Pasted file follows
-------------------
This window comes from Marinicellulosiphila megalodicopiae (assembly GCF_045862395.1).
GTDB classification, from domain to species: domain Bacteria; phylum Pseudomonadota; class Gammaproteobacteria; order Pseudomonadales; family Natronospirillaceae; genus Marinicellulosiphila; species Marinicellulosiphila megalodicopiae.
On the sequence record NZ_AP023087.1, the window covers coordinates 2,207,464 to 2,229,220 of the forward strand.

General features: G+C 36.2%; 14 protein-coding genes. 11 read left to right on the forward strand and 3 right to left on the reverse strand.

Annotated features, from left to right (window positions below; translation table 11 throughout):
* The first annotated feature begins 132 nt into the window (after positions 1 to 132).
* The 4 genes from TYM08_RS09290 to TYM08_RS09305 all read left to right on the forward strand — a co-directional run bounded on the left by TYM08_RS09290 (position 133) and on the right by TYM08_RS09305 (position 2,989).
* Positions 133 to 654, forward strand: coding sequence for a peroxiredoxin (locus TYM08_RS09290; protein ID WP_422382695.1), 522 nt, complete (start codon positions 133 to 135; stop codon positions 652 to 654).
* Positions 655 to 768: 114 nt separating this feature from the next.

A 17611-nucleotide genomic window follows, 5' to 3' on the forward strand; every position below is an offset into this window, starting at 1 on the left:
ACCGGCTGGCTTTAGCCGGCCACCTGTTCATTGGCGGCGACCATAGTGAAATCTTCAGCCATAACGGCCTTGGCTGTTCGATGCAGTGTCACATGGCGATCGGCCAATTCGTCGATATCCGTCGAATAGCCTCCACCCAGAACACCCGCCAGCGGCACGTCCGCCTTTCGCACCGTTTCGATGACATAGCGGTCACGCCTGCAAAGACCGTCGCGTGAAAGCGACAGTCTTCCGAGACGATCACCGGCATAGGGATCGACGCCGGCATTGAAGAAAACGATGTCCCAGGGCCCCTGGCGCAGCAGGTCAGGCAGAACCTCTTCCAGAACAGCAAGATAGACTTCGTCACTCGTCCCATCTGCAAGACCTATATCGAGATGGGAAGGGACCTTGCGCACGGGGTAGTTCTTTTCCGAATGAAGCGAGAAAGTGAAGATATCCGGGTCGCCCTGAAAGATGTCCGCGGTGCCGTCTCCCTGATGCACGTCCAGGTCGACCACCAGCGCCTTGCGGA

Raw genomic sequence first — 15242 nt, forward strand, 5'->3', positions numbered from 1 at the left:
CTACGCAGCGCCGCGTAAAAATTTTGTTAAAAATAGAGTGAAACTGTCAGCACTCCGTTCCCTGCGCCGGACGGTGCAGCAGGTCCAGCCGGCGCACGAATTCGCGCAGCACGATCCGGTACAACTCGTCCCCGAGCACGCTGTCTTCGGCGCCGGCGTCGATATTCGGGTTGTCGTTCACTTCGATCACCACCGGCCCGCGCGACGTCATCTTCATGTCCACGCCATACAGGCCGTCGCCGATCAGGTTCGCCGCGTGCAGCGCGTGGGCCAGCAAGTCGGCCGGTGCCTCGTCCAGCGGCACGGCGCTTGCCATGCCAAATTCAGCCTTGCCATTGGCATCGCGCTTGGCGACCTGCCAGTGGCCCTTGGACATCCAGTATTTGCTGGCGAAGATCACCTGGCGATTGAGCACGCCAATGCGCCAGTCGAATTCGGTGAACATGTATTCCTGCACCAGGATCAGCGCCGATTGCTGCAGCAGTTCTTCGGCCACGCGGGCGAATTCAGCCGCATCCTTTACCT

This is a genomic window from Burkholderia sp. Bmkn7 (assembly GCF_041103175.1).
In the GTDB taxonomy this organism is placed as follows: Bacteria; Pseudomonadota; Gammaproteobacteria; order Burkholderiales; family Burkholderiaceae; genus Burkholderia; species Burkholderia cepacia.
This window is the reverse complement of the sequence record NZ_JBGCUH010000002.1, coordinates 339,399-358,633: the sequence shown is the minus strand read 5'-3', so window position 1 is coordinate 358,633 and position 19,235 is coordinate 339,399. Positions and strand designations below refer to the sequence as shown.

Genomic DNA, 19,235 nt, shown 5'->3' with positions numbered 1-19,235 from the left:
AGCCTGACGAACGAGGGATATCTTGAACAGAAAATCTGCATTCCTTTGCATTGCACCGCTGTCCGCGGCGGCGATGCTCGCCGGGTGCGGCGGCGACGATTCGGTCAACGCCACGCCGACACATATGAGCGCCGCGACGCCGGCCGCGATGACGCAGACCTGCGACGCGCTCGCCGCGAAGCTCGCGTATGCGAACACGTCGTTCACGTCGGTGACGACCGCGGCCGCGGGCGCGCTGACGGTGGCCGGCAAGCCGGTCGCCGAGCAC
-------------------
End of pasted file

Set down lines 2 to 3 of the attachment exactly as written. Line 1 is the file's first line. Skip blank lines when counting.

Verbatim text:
GTDB classification, from domain to species: domain Bacteria; phylum Pseudomonadota; class Gammaproteobacteria; order Pseudomonadales; family Natronospirillaceae; genus Marinicellulosiphila; species Marinicellulosiphila megalodicopiae.
On the sequence record NZ_AP023087.1, the window covers coordinates 2,207,464 to 2,229,220 of the forward strand.